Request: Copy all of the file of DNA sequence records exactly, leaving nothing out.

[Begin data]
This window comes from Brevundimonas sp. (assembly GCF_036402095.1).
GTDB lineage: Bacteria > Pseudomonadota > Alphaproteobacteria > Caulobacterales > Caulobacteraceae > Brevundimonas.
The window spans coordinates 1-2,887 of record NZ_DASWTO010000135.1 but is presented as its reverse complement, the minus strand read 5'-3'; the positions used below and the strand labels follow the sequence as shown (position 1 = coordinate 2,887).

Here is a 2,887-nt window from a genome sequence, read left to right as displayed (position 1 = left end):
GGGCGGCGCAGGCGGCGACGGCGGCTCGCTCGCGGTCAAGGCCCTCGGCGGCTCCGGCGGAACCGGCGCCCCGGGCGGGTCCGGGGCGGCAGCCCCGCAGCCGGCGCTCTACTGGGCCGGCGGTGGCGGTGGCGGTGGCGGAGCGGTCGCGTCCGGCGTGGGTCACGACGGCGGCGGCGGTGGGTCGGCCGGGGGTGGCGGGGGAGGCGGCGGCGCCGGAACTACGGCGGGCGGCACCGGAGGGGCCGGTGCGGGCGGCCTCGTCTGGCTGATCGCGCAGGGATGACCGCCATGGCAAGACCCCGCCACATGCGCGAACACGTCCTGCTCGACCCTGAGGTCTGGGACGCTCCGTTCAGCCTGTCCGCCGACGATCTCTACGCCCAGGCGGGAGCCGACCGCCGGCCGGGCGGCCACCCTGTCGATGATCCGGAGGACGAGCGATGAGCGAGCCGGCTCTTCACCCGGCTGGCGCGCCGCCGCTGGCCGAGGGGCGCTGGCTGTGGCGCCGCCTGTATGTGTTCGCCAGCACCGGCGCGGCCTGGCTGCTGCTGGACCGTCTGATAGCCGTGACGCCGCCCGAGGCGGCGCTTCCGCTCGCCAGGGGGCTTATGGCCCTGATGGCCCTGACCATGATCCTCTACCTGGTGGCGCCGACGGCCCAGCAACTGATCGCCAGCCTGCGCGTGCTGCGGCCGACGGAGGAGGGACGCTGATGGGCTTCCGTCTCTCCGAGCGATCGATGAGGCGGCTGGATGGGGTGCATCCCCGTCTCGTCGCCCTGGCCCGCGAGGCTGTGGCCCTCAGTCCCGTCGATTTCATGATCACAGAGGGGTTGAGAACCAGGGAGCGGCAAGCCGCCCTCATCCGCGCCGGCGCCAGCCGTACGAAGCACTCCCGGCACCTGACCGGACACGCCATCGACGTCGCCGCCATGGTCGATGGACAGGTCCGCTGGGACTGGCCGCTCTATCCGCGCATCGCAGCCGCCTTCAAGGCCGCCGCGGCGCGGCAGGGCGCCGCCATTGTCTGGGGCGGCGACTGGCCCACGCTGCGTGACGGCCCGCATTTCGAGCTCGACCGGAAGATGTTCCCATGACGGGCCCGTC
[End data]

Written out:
This window comes from Brevundimonas sp. (assembly GCF_036402095.1).
GTDB lineage: Bacteria > Pseudomonadota > Alphaproteobacteria > Caulobacterales > Caulobacteraceae > Brevundimonas.
The window spans coordinates 1-2,887 of record NZ_DASWTO010000135.1 but is presented as its reverse complement, the minus strand read 5'-3'; the positions used below and the strand labels follow the sequence as shown (position 1 = coordinate 2,887).

Here is a 2,887-nt window from a genome sequence, read left to right as displayed (position 1 = left end):
GGGCGGCGCAGGCGGCGACGGCGGCTCGCTCGCGGTCAAGGCCCTCGGCGGCTCCGGCGGAACCGGCGCCCCGGGCGGGTCCGGGGCGGCAGCCCCGCAGCCGGCGCTCTACTGGGCCGGCGGTGGCGGTGGCGGTGGCGGAGCGGTCGCGTCCGGCGTGGGTCACGACGGCGGCGGCGGTGGGTCGGCCGGGGGTGGCGGGGGAGGCGGCGGCGCCGGAACTACGGCGGGCGGCACCGGAGGGGCCGGTGCGGGCGGCCTCGTCTGGCTGATCGCGCAGGGATGACCGCCATGGCAAGACCCCGCCACATGCGCGAACACGTCCTGCTCGACCCTGAGGTCTGGGACGCTCCGTTCAGCCTGTCCGCCGACGATCTCTACGCCCAGGCGGGAGCCGACCGCCGGCCGGGCGGCCACCCTGTCGATGATCCGGAGGACGAGCGATGAGCGAGCCGGCTCTTCACCCGGCTGGCGCGCCGCCGCTGGCCGAGGGGCGCTGGCTGTGGCGCCGCCTGTATGTGTTCGCCAGCACCGGCGCGGCCTGGCTGCTGCTGGACCGTCTGATAGCCGTGACGCCGCCCGAGGCGGCGCTTCCGCTCGCCAGGGGGCTTATGGCCCTGATGGCCCTGACCATGATCCTCTACCTGGTGGCGCCGACGGCCCAGCAACTGATCGCCAGCCTGCGCGTGCTGCGGCCGACGGAGGAGGGACGCTGATGGGCTTCCGTCTCTCCGAGCGATCGATGAGGCGGCTGGATGGGGTGCATCCCCGTCTCGTCGCCCTGGCCCGCGAGGCTGTGGCCCTCAGTCCCGTCGATTTCATGATCACAGAGGGGTTGAGAACCAGGGAGCGGCAAGCCGCCCTCATCCGCGCCGGCGCCAGCCGTACGAAGCACTCCCGGCACCTGACCGGACACGCCATCGACGTCGCCGCCATGGTCGATGGACAGGTCCGCTGGGACTGGCCGCTCTATCCGCGCATCGCAGCCGCCTTCAAGGCCGCCGCGGCGCGGCAGGGCGCCGCCATTGTCTGGGGCGGCGACTGGCCCACGCTGCGTGACGGCCCGCATTTCGAGCTCGACCGGAAGATGTTCCCATGACGGGCCCGTC